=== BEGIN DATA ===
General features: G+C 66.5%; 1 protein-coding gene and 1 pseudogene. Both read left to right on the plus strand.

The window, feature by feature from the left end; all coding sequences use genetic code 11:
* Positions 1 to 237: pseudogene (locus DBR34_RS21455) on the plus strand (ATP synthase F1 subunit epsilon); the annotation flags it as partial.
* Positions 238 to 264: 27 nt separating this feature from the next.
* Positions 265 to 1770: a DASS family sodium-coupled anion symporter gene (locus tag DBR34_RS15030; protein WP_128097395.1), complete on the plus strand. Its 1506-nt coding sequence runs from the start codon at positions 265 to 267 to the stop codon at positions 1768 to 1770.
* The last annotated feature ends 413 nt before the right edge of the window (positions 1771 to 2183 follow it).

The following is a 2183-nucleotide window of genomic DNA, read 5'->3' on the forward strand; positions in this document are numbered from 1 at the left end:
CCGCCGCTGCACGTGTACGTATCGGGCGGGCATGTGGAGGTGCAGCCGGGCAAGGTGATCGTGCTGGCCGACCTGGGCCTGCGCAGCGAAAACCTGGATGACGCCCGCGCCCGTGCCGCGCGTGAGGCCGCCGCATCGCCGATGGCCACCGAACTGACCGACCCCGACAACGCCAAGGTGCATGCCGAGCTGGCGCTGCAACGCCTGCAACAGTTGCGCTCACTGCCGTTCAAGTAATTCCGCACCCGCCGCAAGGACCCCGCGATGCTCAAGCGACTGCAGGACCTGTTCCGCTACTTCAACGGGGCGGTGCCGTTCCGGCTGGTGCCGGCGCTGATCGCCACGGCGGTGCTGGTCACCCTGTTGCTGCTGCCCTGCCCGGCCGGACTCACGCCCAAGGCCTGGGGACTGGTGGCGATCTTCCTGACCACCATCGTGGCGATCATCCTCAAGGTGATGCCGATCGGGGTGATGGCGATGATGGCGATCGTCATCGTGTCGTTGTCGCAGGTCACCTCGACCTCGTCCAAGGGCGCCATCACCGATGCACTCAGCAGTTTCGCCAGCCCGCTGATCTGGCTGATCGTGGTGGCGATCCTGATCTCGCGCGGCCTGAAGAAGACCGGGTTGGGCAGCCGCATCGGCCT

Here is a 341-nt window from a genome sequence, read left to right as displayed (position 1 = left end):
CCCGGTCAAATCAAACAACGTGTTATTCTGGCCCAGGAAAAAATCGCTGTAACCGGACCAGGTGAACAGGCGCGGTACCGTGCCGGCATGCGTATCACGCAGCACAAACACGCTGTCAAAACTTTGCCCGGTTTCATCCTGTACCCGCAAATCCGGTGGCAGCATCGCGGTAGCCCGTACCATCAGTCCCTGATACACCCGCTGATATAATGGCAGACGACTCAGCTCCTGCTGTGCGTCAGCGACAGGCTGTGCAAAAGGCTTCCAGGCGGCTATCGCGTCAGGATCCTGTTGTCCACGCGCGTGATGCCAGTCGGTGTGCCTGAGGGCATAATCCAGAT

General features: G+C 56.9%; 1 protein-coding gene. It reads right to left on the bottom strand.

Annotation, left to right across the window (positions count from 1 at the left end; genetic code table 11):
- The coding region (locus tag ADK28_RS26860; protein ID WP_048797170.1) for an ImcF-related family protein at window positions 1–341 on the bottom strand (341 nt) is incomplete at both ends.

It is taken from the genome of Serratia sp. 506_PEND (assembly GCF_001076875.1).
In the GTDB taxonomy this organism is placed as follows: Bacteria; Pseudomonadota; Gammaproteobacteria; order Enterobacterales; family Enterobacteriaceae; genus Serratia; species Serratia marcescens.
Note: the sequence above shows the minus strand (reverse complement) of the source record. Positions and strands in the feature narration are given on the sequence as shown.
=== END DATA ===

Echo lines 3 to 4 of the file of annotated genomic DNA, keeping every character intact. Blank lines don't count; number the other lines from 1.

* Positions 1 to 237: pseudogene (locus DBR34_RS21455) on the plus strand (ATP synthase F1 subunit epsilon); the annotation flags it as partial.
* Positions 238 to 264: 27 nt separating this feature from the next.